I think there’s an old archetype in America, a musical archetype. I’m not sure it has a name. Troubadour comes to mind, especially in the sense that folk singers are often thought of as troubadours. In France and Northern Italy, where the term seems to have originated in the 11th century, troubadours wandered around singing love songs. But the archetype I’m thinking of is neither restricted to folk singers nor love songs.
I’m thinking of artists who bring their music to people. And in their music a message resides, a message of peace, sensitive appreciation, kindness, pain, compassion, joy, inclusion, social conscience, forgiveness, acceptance, as well as a poignant recognition and depiction of the human condition. Certainly Woody Guthrie comes to mind. As do the Weavers. Son House. Harry Chapin. Joan Baez. I’m thinking of musicians who represent the goodness of man, who are willing to get their message directly to the people, even if it gets them in trouble with people in power. This archetype isn’t necessarily overtly political, these people often just bring the message home with their powerfully genuine music.
From my perspective in this little outpost of rural Western New York State, it looks to me that there is a resurgence, almost a Renassaince if you will, of these wonderful musicians traveling around, bringing their music directly to the people. Our most recent Rolling Hills Radio episode featured two more examples of that archetype, if it exists.
Meeting David Roth, one is struck with the ageless wisdom of a man with a well-calibrated moral compass. He knows of what he speaks, and like many of his peers, his incisive intellect isn’t something he needs to put on display, but rather, it is simply and obviously the foundation of everything he says and sings. Like Woody Guthrie, he can be blithely funny but he eventually lets you have it with profound insights, calls to action, and words that require you to sit down, listen, take stock. I had the good fortune to visit with David over breakfast a few days after his appearance on Rolling Hills. In person offstage, I was struck with how real this man is. The breakfast went on for a very long time; hanging out like this without beer is not something the Ol’ Otto normally does. I think I found a new friend in David, as has all of Jamestown.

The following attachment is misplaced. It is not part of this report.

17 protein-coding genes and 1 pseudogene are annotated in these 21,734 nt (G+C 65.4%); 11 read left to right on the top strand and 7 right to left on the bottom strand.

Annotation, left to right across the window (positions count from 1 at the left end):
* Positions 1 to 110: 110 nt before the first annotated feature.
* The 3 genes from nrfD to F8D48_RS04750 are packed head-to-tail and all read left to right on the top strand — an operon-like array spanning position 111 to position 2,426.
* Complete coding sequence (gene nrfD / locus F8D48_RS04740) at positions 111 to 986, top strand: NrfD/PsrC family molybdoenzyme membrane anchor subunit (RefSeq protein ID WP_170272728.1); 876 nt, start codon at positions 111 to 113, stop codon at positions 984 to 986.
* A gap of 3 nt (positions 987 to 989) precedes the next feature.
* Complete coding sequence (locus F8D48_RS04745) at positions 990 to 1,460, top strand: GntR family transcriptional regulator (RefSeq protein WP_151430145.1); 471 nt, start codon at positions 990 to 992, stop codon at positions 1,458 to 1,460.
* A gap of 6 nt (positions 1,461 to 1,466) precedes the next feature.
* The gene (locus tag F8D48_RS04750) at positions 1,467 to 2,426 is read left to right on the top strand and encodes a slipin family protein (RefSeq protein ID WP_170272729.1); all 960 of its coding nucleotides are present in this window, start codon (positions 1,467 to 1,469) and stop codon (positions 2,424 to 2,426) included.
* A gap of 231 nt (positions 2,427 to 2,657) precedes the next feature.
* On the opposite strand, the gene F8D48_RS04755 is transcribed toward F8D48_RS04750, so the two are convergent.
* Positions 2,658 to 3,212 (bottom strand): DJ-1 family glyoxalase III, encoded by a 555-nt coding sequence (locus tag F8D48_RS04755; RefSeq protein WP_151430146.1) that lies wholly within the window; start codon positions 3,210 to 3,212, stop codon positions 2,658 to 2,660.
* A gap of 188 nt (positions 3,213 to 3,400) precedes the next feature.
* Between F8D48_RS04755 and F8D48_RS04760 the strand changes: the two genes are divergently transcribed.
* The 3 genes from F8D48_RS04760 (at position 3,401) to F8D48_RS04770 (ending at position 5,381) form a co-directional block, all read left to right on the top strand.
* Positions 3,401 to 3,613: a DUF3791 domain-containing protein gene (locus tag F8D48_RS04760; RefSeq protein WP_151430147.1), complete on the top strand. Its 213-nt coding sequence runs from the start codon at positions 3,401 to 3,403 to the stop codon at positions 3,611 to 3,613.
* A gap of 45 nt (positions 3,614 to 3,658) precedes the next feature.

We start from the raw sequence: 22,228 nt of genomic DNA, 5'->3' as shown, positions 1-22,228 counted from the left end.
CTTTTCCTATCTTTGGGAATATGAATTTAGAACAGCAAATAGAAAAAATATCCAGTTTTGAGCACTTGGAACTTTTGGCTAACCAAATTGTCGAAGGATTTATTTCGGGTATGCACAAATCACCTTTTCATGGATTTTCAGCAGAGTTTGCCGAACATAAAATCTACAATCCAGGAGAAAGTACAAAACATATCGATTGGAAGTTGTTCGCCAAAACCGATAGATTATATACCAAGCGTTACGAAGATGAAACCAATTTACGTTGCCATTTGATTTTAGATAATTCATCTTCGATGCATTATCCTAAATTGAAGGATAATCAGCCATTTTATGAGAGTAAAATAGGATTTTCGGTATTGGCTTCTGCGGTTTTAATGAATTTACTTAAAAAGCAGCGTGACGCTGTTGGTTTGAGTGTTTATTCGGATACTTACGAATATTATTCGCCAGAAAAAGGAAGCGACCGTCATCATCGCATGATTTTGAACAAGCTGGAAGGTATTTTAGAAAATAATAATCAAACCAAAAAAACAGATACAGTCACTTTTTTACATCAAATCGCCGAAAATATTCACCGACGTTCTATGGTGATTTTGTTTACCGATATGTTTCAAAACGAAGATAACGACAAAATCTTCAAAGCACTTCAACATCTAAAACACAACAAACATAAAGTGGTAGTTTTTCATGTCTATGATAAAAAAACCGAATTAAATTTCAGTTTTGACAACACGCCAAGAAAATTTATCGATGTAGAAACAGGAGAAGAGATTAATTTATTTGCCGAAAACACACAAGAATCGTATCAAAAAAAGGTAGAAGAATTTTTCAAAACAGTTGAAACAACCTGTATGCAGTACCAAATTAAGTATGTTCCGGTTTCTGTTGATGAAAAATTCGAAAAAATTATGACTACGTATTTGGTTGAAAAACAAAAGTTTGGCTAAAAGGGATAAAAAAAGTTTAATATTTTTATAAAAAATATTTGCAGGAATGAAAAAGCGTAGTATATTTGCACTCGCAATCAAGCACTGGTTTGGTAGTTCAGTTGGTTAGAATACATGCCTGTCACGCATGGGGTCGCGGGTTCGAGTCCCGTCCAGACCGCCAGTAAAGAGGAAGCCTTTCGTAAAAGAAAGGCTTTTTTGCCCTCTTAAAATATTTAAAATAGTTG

Kristine Jackson also personifies the archetype of which I speak. She tours often and far. She drives around getting to know people, playing her blues, and moving on. While it would be easy to say politics and social conscience aren’t her bread and butter, I would point out a few things. First, what is social conscience other than wisdom and compassion? Kristine brings the beauty of pain and insight into every word she sings. No one could really listen to her and not hear pleas for kindness. The agony she poignantly depicts, the resolutions and the observations, are messages for humanity. Like Bessie Smith. Like Mother Maybelle. Like Billie Holiday and Koko Taylor. This is real pain, real love, real empathy. One more thing – while Kristine sang a beautiful version of Leonard Cohen’s “Hallelujah” during the encore, something happened I had never seen before. A row of people in the audience held hands and swayed to the music. Only a genuine musician can make that happen.